About Us | Help Videos | Contact Us | Subscriptions

Book: Whole Regolith Pedology
Published by: Soil Science Society of America



  1.  p. 1-19
    SSSA Special Publication 34.
    Whole Regolith Pedology

    David L. Cremeens, Randall B. Brown and J. Herbert Huddleston (ed.)

    ISBN: 978-0-89118-929-9


Request Permissions


Strategies for Studying Saprolite and Saprolite Genesis

  1. Mark H. Stolt and
  2. James C. Baker
  1. Virginia Polytechnic Institute and State University, Blacksburg, Virginia


Saprolite is isovolumetrically weathered bedrock that retains the structure and fabric of the parent rock. This soil parent material forms in areas where crystalline rocks occur at or near the surface of the earth. Saprolite is generally overlain by 1 to 3 m of soil and commonly > 10 m thick. Although saprolite occurs worldwide and often comprises the majority of the regolith, relatively little research has focused on saprolite morphology and genesis. This chapter details various techniques for studying saprolite. Studies of saprolite are hindered by the significant depth of saprolite and the overlying soil, making the acquisition of samples for description and characterization difficult. Samples can be collected and descriptions made from highwalls in quarries. These can be augmented with samples collected with a drill rig, or a modified bucket auger system. A transition zone occurs between soil and saprolite. Identification of the transition zone boundary can be determined by examination of thin sections, and depth distributions of properties such as dithionite-citrate-bicarbonate (DCB) Fe, sand, and clay. Variability in saprolite properties and characteristics are considerable due to inherent differences within the structure, fabric, composition, and grain size of the parent rock, and commonly occurring shear zones and intrusions. Multiple samples within horizons can be used to estimate saprolite variability and better estimate a given parameter. Different systems are used by pedologists, geologists, and engineers to divide, describe, and classify residual regolith materials. Thus, a need exists for a classification system designed to meet the needs of each of the disciplines. Engineering properties of saprolite are considerably different from those of the overlying soil, suggesting that for engineering purposes soil and saprolite should be placed in separate classes. Investigations of saprolite genesis are used to estimate rates of saprolite formation, chemical denudation of the landscape, and isostatic uplift. Rates of saprolite formation, in conjunction with the thickness of saprolite on the landscape, can be used to estimate the maximum age of a landscape.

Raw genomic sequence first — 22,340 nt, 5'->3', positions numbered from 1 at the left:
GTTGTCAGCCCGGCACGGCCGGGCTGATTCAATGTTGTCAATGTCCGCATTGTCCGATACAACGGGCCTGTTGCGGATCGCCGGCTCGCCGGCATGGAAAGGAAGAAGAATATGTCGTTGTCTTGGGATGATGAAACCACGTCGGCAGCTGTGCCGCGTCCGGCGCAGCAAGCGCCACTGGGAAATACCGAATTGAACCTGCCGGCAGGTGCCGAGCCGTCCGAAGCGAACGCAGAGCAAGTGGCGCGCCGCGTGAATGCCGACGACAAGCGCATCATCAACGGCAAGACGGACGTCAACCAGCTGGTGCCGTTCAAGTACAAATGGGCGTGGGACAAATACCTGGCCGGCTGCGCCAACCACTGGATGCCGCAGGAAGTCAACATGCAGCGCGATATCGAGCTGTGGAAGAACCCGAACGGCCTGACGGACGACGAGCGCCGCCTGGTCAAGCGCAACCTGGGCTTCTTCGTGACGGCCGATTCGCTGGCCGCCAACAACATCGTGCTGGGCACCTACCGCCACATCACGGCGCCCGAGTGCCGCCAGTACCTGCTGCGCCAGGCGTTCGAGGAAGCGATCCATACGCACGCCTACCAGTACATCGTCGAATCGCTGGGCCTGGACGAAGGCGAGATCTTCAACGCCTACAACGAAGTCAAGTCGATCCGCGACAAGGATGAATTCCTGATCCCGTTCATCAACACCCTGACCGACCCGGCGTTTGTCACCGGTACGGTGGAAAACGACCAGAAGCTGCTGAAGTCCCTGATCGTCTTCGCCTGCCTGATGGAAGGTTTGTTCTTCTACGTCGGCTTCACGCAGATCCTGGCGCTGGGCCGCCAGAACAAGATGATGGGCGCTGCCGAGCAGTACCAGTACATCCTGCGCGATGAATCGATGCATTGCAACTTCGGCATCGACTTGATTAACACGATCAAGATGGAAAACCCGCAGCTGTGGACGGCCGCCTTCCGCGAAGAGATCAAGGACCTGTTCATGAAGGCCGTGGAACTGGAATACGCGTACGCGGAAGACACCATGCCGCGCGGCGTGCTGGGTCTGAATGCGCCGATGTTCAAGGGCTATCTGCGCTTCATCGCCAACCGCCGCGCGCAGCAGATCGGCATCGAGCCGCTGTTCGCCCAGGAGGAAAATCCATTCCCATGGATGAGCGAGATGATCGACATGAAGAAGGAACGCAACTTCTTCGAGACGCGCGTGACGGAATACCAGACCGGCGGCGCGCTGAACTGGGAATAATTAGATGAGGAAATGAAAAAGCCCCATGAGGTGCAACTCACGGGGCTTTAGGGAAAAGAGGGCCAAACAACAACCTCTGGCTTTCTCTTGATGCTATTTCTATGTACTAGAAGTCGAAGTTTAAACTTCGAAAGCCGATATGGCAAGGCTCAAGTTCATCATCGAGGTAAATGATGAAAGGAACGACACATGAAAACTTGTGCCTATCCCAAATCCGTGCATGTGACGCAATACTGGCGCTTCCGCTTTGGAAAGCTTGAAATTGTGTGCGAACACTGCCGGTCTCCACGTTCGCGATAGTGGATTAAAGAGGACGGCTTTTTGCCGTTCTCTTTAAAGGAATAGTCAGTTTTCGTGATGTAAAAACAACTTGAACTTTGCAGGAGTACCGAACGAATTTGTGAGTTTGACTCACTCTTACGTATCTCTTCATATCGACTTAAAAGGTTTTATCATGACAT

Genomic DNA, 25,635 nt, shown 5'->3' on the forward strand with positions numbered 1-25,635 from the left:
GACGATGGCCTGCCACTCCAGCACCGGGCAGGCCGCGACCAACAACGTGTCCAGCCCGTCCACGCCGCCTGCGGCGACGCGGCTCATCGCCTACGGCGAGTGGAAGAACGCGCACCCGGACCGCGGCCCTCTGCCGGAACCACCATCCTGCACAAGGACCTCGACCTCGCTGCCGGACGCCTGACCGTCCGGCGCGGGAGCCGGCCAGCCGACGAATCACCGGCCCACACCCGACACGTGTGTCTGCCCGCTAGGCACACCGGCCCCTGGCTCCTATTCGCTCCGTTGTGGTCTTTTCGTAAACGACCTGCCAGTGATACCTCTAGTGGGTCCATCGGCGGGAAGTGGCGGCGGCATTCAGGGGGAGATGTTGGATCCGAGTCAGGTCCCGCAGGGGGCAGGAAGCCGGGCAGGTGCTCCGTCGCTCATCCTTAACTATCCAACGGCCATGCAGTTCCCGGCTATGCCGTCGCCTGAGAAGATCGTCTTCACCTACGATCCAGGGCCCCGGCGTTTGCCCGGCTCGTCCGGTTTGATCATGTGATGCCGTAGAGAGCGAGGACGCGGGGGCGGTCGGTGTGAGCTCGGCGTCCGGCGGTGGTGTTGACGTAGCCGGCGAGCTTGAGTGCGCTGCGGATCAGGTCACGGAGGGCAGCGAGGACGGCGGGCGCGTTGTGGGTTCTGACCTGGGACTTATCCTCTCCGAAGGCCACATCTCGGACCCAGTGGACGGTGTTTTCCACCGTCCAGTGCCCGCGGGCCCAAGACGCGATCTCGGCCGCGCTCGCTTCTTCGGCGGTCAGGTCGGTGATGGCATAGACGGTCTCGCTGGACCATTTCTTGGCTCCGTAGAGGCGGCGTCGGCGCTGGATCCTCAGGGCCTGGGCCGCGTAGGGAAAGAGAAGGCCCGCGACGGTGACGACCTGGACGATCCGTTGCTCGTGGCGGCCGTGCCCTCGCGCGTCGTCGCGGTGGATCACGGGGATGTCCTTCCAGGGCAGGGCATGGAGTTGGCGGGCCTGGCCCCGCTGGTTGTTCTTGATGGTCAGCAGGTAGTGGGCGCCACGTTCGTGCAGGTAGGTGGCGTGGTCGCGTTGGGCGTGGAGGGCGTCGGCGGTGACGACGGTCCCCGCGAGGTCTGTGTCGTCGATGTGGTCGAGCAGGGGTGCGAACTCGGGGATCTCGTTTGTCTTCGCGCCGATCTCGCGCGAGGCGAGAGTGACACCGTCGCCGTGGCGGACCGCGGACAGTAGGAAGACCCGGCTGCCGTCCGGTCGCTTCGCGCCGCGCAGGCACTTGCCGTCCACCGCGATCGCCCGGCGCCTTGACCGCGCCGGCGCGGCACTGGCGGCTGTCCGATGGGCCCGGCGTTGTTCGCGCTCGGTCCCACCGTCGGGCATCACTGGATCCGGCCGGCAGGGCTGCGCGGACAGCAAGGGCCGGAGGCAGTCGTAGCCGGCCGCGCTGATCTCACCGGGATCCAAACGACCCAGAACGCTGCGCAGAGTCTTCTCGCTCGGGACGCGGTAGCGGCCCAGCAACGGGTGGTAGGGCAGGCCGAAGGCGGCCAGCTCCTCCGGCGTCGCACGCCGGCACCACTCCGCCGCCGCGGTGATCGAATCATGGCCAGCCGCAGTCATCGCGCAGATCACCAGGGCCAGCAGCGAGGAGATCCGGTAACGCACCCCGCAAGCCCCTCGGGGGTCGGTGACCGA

Please view the pdf by using the Full Text (PDF) link under 'View' to the left.

Copyright © 1994. Copyright © 1994 by the Soil Science Society of America, Inc., 5585 Guilford Rd., Madison, WI 53711 USA